The History of #Pepsi

In 1893, the cola drink Pepsi was invented by an academic pharmacist Caleb Bradham, he studied under a scholarship for over 30 years at the University of North Carolina. Pepsi was invented to assist digestion and aid peptic conditions. Originally called Brads’ drink, Pepsi was sold in Pharmacy’s as a health drink.





Table of Contents



The History of Pepsi 1

Table of Contents. 2

Pepsi Pete- The World’s First Singing Advertisement 3

Pepsi Time-Line. 4


Case Study Analysis. 7

Introduction. 7

Marketing Implications 8

The Mere Exposure Effect 9

Pepsimoji Wedding proposal 10

Beverage Advertising at the USA Super Bowl 1990- 1999. 12

Super Bowl US viewership and advertising costs during 1990–2000 Table. 13

Body of paper 13

Social Influences on Consumer behavior. 14

Normative factors & the TORA model 15

Pepsi Consumer Behaviour Table. 16

Pepsi Products Around the World 2013. 19

Pepsi’s Profit Margin 2009-2014. 20

Pepsi’s latest Socializing marketing campaign. 21

Pepsi’s Classical Conditioning. 21

Pepsi Engages Consumers 22

Conclusion. 23

Reflective Summary. 23

Pepsi Nostalgia. 25

Pepsi Hits the Arab World. 26

Pepsi’s New Corporate Identity and Logo. 27

Design Elements behind the Pepsi Logo. 28

Pepsi Logos Throughout Time. 28

Pepsi and its Afro- American Appeal 29

Pepsi was the First to employ an Afro- American Senior Executive. 30

Pepsi’s Cultural Diversity. 31

Pepsi makes a splash in Asia. 32

The Pepsi ‘More Bounce to the Ounce’ campaign. 34

Pepsi’s Beverage Portfollio. 35

Pepsi cans 36

Pepsi’s Global Revenue 2013. 37

Pepsi in Europe. 38

Pepsi combines Art & Sport 39

The ‘Pepsi Refreshment’ Campaign. 41

The ‘Sociables campaign’ –  made the way for the Pepsi generation. 42

Pepsi Flashback. 43

Pepsi Concorde. 45

Pepsi Vans then & Now.. 47

Pepsi cafes around the world. 48

Pepsi vintage memorabilia. 51

The exclusive Pepsi installation from the 2016 Milan Fashion week. 52

Biography. 54


Pepsi Pete- The World’s First Singing Advertisement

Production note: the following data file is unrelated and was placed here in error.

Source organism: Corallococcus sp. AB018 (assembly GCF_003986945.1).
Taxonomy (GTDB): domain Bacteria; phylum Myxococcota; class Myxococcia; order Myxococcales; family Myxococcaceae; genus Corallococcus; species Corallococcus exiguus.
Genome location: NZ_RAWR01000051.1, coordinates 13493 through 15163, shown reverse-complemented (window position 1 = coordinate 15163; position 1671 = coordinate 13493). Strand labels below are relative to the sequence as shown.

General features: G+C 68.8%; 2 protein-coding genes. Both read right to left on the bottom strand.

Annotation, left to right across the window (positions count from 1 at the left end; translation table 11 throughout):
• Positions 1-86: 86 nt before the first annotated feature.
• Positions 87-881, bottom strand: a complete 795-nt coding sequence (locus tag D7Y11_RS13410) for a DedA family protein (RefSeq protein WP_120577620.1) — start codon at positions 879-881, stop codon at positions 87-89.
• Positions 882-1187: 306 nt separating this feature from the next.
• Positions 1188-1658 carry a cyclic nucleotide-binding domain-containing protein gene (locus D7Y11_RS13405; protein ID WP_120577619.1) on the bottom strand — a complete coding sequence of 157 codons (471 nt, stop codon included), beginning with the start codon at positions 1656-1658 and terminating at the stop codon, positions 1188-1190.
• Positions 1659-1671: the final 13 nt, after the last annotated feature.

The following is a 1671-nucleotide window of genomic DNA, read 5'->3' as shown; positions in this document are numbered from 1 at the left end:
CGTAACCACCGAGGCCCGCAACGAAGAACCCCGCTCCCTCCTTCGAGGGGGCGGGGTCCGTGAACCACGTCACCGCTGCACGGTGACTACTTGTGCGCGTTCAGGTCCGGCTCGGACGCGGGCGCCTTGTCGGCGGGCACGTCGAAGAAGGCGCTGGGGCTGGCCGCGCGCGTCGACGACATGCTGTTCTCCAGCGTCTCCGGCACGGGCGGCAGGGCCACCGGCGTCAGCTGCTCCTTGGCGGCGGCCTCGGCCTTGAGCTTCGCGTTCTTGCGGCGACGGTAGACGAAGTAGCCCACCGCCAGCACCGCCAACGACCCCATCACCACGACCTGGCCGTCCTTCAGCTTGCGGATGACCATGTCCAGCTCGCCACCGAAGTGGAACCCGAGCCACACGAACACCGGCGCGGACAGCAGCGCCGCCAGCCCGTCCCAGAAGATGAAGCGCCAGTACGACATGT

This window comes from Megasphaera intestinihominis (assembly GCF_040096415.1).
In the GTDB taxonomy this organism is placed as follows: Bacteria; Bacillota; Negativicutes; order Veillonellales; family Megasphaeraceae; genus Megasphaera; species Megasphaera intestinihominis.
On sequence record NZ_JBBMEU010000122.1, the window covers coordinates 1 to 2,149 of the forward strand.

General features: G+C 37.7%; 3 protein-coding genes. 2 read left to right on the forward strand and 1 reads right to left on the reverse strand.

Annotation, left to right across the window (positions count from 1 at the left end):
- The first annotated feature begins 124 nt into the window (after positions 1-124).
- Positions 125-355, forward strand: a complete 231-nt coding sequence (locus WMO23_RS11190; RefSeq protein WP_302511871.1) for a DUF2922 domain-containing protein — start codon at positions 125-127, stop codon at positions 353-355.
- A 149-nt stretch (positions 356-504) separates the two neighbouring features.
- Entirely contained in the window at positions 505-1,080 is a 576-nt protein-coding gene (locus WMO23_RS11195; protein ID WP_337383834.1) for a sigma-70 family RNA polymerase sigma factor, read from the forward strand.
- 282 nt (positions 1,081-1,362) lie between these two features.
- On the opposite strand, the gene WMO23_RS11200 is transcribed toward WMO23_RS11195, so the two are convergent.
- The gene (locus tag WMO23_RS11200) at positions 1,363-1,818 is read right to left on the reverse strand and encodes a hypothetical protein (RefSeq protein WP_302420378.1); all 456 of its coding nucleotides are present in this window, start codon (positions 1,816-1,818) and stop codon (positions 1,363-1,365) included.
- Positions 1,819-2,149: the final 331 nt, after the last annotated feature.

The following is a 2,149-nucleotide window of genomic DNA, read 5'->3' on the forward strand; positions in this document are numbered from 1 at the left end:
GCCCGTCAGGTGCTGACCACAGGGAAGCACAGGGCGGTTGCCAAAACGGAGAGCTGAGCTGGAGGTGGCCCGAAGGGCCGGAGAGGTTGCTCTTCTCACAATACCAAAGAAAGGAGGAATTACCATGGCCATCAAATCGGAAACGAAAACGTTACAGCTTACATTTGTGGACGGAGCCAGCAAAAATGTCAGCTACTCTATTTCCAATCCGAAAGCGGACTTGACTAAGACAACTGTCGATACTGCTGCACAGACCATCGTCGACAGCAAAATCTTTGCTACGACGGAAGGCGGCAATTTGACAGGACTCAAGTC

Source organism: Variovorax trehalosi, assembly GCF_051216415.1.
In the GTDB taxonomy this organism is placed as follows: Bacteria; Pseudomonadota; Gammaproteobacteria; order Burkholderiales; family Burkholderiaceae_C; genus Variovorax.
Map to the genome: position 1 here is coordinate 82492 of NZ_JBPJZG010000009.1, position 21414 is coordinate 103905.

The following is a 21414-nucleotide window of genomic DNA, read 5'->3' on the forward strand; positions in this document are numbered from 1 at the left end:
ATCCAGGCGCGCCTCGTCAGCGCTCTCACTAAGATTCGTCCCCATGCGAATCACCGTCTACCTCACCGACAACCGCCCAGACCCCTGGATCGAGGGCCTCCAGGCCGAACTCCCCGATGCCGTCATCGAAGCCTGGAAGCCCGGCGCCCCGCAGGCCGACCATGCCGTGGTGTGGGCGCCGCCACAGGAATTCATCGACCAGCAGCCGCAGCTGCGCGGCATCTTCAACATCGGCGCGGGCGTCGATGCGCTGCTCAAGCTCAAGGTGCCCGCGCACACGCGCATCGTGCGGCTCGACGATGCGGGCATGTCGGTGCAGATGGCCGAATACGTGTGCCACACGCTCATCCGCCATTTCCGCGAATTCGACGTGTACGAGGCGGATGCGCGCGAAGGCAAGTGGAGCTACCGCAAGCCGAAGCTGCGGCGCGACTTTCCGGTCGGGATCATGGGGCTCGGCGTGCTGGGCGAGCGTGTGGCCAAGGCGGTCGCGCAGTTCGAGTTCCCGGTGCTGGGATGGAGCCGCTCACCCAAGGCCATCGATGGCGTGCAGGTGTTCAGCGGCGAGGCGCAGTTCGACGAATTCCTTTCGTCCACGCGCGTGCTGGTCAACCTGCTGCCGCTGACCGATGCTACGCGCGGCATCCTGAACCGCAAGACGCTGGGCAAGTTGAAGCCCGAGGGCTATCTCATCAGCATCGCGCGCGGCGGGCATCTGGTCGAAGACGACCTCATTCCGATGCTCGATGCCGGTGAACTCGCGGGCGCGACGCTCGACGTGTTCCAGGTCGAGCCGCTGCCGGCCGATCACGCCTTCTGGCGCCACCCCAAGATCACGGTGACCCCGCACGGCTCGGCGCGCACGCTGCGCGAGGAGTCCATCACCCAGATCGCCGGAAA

(Above) Pepsi Pete – the world’s first singing advertisement.


Pepsi Time-Line


1893 Pepsi’s fore-runner ‘Brads Drink, was developed
1902 Pepsi was bottled and distributed to consumers. It was sold in 12 ounce bottles and marketed with the slogan, ‘Twice as much for a nikel too’.
1906 In 1906 The Pure Food Drug Act  was enacted, Pepsi did not have to change its formula as it was seen as safe enough for a child to drink.  Pepsi was rescued in 1930’s with the launch of 12-ounce bottle for a nickel. Poor people bought Pepsi it became known as the ‘drink of the poor’.

Marketers sought to bring “ Pepsi out of the kitchen and into the living room,”



1916 Pepsi Pete, was born in celebration after Pepsi won the right to use the name Cola. He featured in the world’s first singing advertisement in the cinemas. Emotional appeals are triggers which influence consumer behaviour and impact cognitive influences.  Even when a product is well established within the market place, consumer interest is raised by new offers, such as the Pepsi Challenge and point reward campaigns.[1]. When the MAO is on low effort Pepsi, has to become more creative to keep a foothold in the Cola war zone
1918 In 1918, the Pepsi brand suffered bankruptcy, which was followed by another bankruptcy.[2]
1932 The Loft Soda Fountain Company took over Pepsi. Pepsi was popular with families as the diffusion with Pepsi was synonymous with lifestyle.
  The ‘Be Sociable campaign shifted consumer confidence and brand loyalty. Creative genius- Mr John Bergin, and former Pepsi advertising man- criticized his first attempt, to make Pepsi sociable, claiming it was a stuffy nonsensical and was not representative of the target market.
1940 Pepsi had the innovation to employ Walter Mack an Afro American chief executive. This gave Pepsi the platform they needed to ensure success in the Afro-American marketed. A team of twelve black salesmen quickly sold Pepsi as the preferred Cola of choice. Many of these men went onto other firms as senior executives post-war.[3]

There are inherent differences such as issues of Individualism versus collectivism. Consumers from cultures high in individualism. Research has shown Western Cultures, place more emphasis on themselves as individuals than as part of the group;

consumers from cultures high in collectivism. Whereas, Eastern cultures emphasize connections to others rather than their own individuality.


1946 After WWI Pepsi edged to gain a market position, against war brand communities and psychological resistance through inventing the Pepsi Generation. The original advertisement featured sophisticated seniors, this appealed and won over the approval of parents. [4]



1959 July 24th 1959 – The Kitchen debate- USA Senator Nixon- was dared to get a Pepsi into the hands of USSR [5] Nikita Khrushchev, and as a consequence, the USSR awarded a 20 year[6] contract to Pepsi in 1972, the very first such deal in history.